A horse’s muzzle is more than just a velvety spot to kiss. Horses have many times more olfactory receptors than humans. Their delicate noses are an important part of their survival and daily life. They use their whiskers to sense the world around them, they lift their lip (flehmen response) to process pheromones and odors, and they share breaths with each other as greetings.
I’ve been thinking over the last couple of years about why I don’t see or hear of people taking advantage of a horse’s way of greeting via scent. A good horseman knows how to read a horse’s body language and respond in kind, so why ignore the nose? Anyone who has spent any length of time around horses has seen two horses touching noses and sharing air. It is a greeting, but also a way to gather information about each other.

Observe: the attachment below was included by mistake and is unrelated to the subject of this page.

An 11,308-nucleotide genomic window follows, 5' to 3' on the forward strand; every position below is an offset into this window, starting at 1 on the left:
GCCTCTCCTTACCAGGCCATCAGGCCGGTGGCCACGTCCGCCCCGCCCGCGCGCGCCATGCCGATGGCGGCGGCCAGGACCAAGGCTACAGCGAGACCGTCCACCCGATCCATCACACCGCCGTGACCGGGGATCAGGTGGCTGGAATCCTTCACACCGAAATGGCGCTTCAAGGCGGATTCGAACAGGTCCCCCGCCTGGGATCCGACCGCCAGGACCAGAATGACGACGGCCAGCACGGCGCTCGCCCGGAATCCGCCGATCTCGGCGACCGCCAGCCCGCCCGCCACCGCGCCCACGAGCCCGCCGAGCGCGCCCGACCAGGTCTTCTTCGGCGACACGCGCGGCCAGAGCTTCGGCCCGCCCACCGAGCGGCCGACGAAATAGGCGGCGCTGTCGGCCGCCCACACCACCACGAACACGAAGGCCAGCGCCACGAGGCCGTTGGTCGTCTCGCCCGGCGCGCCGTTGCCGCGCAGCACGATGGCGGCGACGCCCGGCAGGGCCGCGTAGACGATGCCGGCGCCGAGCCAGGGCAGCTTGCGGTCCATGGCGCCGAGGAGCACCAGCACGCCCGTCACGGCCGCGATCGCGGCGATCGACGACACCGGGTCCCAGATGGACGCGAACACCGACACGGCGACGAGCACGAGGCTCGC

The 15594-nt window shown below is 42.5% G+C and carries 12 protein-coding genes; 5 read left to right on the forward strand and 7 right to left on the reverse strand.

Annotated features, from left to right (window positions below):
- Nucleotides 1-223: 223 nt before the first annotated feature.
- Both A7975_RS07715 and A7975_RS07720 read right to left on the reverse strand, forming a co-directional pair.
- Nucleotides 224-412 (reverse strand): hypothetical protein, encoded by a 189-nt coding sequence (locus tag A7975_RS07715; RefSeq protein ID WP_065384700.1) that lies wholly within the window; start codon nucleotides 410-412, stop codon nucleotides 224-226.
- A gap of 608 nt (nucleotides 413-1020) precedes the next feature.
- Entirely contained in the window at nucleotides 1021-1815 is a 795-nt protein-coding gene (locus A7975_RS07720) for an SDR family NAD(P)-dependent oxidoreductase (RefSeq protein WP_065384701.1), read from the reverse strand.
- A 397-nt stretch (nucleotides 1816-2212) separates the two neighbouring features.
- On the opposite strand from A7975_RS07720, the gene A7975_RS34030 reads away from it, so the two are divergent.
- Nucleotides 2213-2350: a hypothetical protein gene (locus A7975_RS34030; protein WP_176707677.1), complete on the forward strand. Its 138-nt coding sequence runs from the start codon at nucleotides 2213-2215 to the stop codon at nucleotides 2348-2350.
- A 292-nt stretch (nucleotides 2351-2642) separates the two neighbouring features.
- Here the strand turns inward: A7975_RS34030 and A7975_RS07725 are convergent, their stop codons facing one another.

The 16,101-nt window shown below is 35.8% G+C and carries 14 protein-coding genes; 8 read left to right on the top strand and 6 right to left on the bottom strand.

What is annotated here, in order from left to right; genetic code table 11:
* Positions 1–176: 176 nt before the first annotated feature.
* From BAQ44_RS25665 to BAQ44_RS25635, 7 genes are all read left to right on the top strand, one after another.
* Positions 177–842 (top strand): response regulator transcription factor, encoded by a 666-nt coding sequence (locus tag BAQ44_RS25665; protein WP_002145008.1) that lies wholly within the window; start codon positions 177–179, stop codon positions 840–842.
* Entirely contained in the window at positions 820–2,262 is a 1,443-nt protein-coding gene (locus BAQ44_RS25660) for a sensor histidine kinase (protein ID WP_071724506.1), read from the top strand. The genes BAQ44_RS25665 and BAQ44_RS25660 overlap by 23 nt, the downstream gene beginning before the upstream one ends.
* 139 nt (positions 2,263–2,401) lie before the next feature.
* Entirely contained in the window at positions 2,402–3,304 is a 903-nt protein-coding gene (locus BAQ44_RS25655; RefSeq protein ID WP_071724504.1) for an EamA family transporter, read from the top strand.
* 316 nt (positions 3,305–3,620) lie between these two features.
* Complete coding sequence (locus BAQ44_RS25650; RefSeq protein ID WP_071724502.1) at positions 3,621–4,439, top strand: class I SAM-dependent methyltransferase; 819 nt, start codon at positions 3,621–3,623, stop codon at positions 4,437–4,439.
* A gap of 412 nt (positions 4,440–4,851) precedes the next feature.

I want horses I interact with to be able to obtain any information they need from me. It can help them feel more comfortable to be able to exchange information their way. It gives you an “in” with the horse, and can help more easily build a relationship with them. This is something I have experienced firsthand.
Some may say it’s stupid, or crazy, or useless for me to do so, but when I greet a horse, I let them scent me out, then, if safe, I breathe into their nostrils, as they do with one another. I have never had a horse not return this greeting. In fact, I have noticed that horses who tend to be high strung, when greeted in this manner and followed up by gentle, calm motions and physical touch, respond very well to it. I wish I had the opportunity to test this theory on more high-strung horses, because I think it would be an interesting experiment.
I continue to greet horses this way, even ones I know well. I think it’s part of knowing how to “speak horse”, and I’ve had good results, so why not?